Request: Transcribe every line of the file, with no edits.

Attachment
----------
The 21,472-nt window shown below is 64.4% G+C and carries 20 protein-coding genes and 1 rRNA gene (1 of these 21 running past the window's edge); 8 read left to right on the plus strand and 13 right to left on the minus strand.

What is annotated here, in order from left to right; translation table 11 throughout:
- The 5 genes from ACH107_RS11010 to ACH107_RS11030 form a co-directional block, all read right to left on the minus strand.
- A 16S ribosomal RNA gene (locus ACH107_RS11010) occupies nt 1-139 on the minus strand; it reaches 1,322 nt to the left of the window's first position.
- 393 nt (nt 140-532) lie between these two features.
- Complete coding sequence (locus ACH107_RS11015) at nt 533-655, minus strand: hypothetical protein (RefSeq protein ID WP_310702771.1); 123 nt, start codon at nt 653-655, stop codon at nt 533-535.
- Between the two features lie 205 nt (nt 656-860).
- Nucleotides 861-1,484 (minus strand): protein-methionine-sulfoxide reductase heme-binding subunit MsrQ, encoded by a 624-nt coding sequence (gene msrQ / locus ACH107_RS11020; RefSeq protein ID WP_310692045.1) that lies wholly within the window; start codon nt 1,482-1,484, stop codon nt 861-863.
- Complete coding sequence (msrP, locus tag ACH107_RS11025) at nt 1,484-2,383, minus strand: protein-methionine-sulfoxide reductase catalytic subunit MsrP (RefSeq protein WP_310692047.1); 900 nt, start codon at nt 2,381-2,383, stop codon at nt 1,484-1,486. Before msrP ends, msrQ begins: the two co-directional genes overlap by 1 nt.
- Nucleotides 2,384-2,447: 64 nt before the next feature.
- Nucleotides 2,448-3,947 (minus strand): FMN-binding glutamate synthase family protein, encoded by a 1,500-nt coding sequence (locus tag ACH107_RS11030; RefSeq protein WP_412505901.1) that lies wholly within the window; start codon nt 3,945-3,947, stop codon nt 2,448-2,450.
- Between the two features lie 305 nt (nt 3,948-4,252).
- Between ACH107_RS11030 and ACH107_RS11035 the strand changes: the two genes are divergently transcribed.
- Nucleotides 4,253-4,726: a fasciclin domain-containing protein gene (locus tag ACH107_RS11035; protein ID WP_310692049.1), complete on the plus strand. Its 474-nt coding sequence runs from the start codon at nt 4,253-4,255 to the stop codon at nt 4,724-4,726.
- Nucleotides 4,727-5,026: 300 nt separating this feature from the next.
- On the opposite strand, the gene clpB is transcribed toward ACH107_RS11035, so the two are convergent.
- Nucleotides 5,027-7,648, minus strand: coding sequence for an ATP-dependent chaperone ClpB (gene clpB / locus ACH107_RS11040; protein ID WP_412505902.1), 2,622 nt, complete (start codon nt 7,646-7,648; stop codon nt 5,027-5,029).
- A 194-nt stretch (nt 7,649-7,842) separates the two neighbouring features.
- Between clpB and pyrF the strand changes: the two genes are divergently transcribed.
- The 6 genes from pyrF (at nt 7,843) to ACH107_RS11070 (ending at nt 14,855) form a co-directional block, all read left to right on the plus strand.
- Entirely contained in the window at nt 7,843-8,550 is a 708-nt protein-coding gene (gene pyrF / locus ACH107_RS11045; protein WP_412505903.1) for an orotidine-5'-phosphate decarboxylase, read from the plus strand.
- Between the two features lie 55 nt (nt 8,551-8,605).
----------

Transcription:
The 21,472-nt window shown below is 64.4% G+C and carries 20 protein-coding genes and 1 rRNA gene (1 of these 21 running past the window's edge); 8 read left to right on the plus strand and 13 right to left on the minus strand.

What is annotated here, in order from left to right; translation table 11 throughout:
- The 5 genes from ACH107_RS11010 to ACH107_RS11030 form a co-directional block, all read right to left on the minus strand.
- A 16S ribosomal RNA gene (locus ACH107_RS11010) occupies nt 1-139 on the minus strand; it reaches 1,322 nt to the left of the window's first position.
- 393 nt (nt 140-532) lie between these two features.
- Complete coding sequence (locus ACH107_RS11015) at nt 533-655, minus strand: hypothetical protein (RefSeq protein ID WP_310702771.1); 123 nt, start codon at nt 653-655, stop codon at nt 533-535.
- Between the two features lie 205 nt (nt 656-860).
- Nucleotides 861-1,484 (minus strand): protein-methionine-sulfoxide reductase heme-binding subunit MsrQ, encoded by a 624-nt coding sequence (gene msrQ / locus ACH107_RS11020; RefSeq protein ID WP_310692045.1) that lies wholly within the window; start codon nt 1,482-1,484, stop codon nt 861-863.
- Complete coding sequence (msrP, locus tag ACH107_RS11025) at nt 1,484-2,383, minus strand: protein-methionine-sulfoxide reductase catalytic subunit MsrP (RefSeq protein WP_310692047.1); 900 nt, start codon at nt 2,381-2,383, stop codon at nt 1,484-1,486. Before msrP ends, msrQ begins: the two co-directional genes overlap by 1 nt.
- Nucleotides 2,384-2,447: 64 nt before the next feature.
- Nucleotides 2,448-3,947 (minus strand): FMN-binding glutamate synthase family protein, encoded by a 1,500-nt coding sequence (locus tag ACH107_RS11030; RefSeq protein WP_412505901.1) that lies wholly within the window; start codon nt 3,945-3,947, stop codon nt 2,448-2,450.
- Between the two features lie 305 nt (nt 3,948-4,252).
- Between ACH107_RS11030 and ACH107_RS11035 the strand changes: the two genes are divergently transcribed.
- Nucleotides 4,253-4,726: a fasciclin domain-containing protein gene (locus tag ACH107_RS11035; protein ID WP_310692049.1), complete on the plus strand. Its 474-nt coding sequence runs from the start codon at nt 4,253-4,255 to the stop codon at nt 4,724-4,726.
- Nucleotides 4,727-5,026: 300 nt separating this feature from the next.
- On the opposite strand, the gene clpB is transcribed toward ACH107_RS11035, so the two are convergent.
- Nucleotides 5,027-7,648, minus strand: coding sequence for an ATP-dependent chaperone ClpB (gene clpB / locus ACH107_RS11040; protein ID WP_412505902.1), 2,622 nt, complete (start codon nt 7,646-7,648; stop codon nt 5,027-5,029).
- A 194-nt stretch (nt 7,649-7,842) separates the two neighbouring features.
- Between clpB and pyrF the strand changes: the two genes are divergently transcribed.
- The 6 genes from pyrF (at nt 7,843) to ACH107_RS11070 (ending at nt 14,855) form a co-directional block, all read left to right on the plus strand.
- Entirely contained in the window at nt 7,843-8,550 is a 708-nt protein-coding gene (gene pyrF / locus ACH107_RS11045; protein WP_412505903.1) for an orotidine-5'-phosphate decarboxylase, read from the plus strand.
- Between the two features lie 55 nt (nt 8,551-8,605).